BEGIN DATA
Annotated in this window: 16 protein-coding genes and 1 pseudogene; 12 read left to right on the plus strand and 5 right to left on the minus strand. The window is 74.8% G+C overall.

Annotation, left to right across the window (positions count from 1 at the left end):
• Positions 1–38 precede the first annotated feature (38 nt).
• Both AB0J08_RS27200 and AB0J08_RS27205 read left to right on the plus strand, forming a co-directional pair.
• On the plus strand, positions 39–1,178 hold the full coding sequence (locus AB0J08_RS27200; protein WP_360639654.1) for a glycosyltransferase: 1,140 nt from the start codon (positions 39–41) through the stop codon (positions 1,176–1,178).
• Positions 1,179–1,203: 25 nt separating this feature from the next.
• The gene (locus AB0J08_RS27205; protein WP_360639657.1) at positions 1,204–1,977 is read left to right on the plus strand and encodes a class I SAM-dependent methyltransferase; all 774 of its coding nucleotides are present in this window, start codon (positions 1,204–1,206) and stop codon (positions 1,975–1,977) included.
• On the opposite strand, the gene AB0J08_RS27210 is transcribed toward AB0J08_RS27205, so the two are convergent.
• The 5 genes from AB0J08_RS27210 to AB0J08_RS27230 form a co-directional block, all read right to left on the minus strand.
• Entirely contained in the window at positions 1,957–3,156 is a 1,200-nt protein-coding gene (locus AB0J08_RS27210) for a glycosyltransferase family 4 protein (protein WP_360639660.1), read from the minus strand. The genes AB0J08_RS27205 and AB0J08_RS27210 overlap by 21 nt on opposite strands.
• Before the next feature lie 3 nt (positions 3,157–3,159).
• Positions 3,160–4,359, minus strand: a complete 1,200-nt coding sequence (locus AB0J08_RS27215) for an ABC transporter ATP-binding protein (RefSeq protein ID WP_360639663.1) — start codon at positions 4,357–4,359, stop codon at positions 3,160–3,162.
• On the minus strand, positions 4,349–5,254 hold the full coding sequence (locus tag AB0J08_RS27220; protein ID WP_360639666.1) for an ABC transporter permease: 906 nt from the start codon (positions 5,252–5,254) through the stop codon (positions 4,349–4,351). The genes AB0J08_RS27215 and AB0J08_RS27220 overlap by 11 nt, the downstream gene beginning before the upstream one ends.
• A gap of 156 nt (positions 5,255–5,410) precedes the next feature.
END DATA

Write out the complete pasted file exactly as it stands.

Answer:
Annotated in this window: 16 protein-coding genes and 1 pseudogene; 12 read left to right on the plus strand and 5 right to left on the minus strand. The window is 74.8% G+C overall.

Annotation, left to right across the window (positions count from 1 at the left end):
• Positions 1–38 precede the first annotated feature (38 nt).
• Both AB0J08_RS27200 and AB0J08_RS27205 read left to right on the plus strand, forming a co-directional pair.
• On the plus strand, positions 39–1,178 hold the full coding sequence (locus AB0J08_RS27200; protein WP_360639654.1) for a glycosyltransferase: 1,140 nt from the start codon (positions 39–41) through the stop codon (positions 1,176–1,178).
• Positions 1,179–1,203: 25 nt separating this feature from the next.
• The gene (locus AB0J08_RS27205; protein WP_360639657.1) at positions 1,204–1,977 is read left to right on the plus strand and encodes a class I SAM-dependent methyltransferase; all 774 of its coding nucleotides are present in this window, start codon (positions 1,204–1,206) and stop codon (positions 1,975–1,977) included.
• On the opposite strand, the gene AB0J08_RS27210 is transcribed toward AB0J08_RS27205, so the two are convergent.
• The 5 genes from AB0J08_RS27210 to AB0J08_RS27230 form a co-directional block, all read right to left on the minus strand.
• Entirely contained in the window at positions 1,957–3,156 is a 1,200-nt protein-coding gene (locus AB0J08_RS27210) for a glycosyltransferase family 4 protein (protein WP_360639660.1), read from the minus strand. The genes AB0J08_RS27205 and AB0J08_RS27210 overlap by 21 nt on opposite strands.
• Before the next feature lie 3 nt (positions 3,157–3,159).
• Positions 3,160–4,359, minus strand: a complete 1,200-nt coding sequence (locus AB0J08_RS27215) for an ABC transporter ATP-binding protein (RefSeq protein ID WP_360639663.1) — start codon at positions 4,357–4,359, stop codon at positions 3,160–3,162.
• On the minus strand, positions 4,349–5,254 hold the full coding sequence (locus tag AB0J08_RS27220; protein ID WP_360639666.1) for an ABC transporter permease: 906 nt from the start codon (positions 5,252–5,254) through the stop codon (positions 4,349–4,351). The genes AB0J08_RS27215 and AB0J08_RS27220 overlap by 11 nt, the downstream gene beginning before the upstream one ends.
• A gap of 156 nt (positions 5,255–5,410) precedes the next feature.